Divorce and custody battles are difficult for everyone to go through, especially for the children of two divorcing parents. When your children have special needs, there are more considerations to take into account concerning custody.
Do Child Custody Requirements Differ for Special Needs Children?
Courts decide custody cases based on the child's best interest and use several factors to determine what it is. When a special needs child is involved, courts usually look at additional factors, as children with special needs typically require a greater level of care.
Additional Factors the Court Considers for Custody of a Special Needs Child
- If parents have the financial resources and time to provide services and care to the child
- The ability to provide medical care if needed
- If the child has special care instructions from a medical care provider
- Accessibility in each parent's place of residence, such as wheelchair ramps
- Parents' proximity to medical facilities
- The child's ability to adjust to a new home, school, or community if the parent in a new location is better able to handle the child's needs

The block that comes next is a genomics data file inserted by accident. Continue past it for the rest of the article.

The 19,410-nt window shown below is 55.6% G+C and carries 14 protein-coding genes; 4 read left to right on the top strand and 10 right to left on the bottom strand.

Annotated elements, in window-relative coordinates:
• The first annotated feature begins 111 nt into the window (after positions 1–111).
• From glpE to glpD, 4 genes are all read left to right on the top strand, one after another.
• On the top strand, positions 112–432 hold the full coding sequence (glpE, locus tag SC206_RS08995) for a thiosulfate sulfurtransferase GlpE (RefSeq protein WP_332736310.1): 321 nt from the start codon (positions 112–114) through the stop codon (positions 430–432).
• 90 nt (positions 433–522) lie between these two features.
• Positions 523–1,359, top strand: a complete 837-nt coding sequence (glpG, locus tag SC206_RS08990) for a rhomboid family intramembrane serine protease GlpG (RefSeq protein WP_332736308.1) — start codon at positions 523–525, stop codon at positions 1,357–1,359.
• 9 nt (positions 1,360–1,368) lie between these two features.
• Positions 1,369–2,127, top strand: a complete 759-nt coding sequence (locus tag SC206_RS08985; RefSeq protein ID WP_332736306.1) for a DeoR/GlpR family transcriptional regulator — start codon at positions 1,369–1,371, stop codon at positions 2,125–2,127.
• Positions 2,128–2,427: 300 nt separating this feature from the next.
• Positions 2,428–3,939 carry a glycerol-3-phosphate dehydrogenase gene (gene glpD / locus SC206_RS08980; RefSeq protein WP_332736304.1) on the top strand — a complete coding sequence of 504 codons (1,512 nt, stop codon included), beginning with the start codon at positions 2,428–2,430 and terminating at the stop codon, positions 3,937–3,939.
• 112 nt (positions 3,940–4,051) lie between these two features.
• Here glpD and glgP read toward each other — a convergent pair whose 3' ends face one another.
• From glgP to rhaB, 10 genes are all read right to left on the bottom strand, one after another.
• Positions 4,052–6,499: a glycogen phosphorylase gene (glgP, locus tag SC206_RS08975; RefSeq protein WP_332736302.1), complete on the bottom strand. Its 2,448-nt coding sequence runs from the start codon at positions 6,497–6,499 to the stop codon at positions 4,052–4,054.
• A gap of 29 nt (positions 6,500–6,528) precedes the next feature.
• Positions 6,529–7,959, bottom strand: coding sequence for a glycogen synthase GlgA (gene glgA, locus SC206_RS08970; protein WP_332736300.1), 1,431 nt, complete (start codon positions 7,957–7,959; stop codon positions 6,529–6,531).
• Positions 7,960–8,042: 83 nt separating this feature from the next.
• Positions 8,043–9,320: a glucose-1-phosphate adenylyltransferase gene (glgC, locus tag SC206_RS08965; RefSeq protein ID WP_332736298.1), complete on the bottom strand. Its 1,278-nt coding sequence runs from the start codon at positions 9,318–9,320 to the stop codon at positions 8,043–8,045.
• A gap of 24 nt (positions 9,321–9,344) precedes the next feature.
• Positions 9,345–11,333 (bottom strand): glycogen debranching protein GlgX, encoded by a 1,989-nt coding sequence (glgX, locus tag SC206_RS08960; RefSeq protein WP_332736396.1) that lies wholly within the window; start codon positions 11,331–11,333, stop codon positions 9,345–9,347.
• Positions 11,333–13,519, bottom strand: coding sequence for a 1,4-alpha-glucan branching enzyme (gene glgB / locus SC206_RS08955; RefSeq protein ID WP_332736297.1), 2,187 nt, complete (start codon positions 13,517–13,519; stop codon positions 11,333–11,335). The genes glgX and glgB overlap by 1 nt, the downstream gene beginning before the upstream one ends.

Helping a Special Needs Child Transition to a New Visitation Plan
When handling a custody case involving a child with special needs, you and your co-parent should consider how you'll transition your child to a new visitation plan which often requires some flexibility. If your child is having a hard time being away from one parent, the two of you may agree to let your child stay one extra night with that parent, even if it's not part of the visitation plan.
Dividing Conservator Rights
Conservator rights tend to be a bigger issue in custody cases involving children with special needs than those without. You and your co-parent will have to approach medical care as a team, which may require some tough negotiations and decisions.
Custody disputes can be stressful, and when they involve a special needs child, you have extra considerations to keep in mind. At Jerkins Family Law, our experienced family law attorneys can help guide you through the process and advocate for your child's best interest. Call us today at (919) 719-2785 or contact us online.
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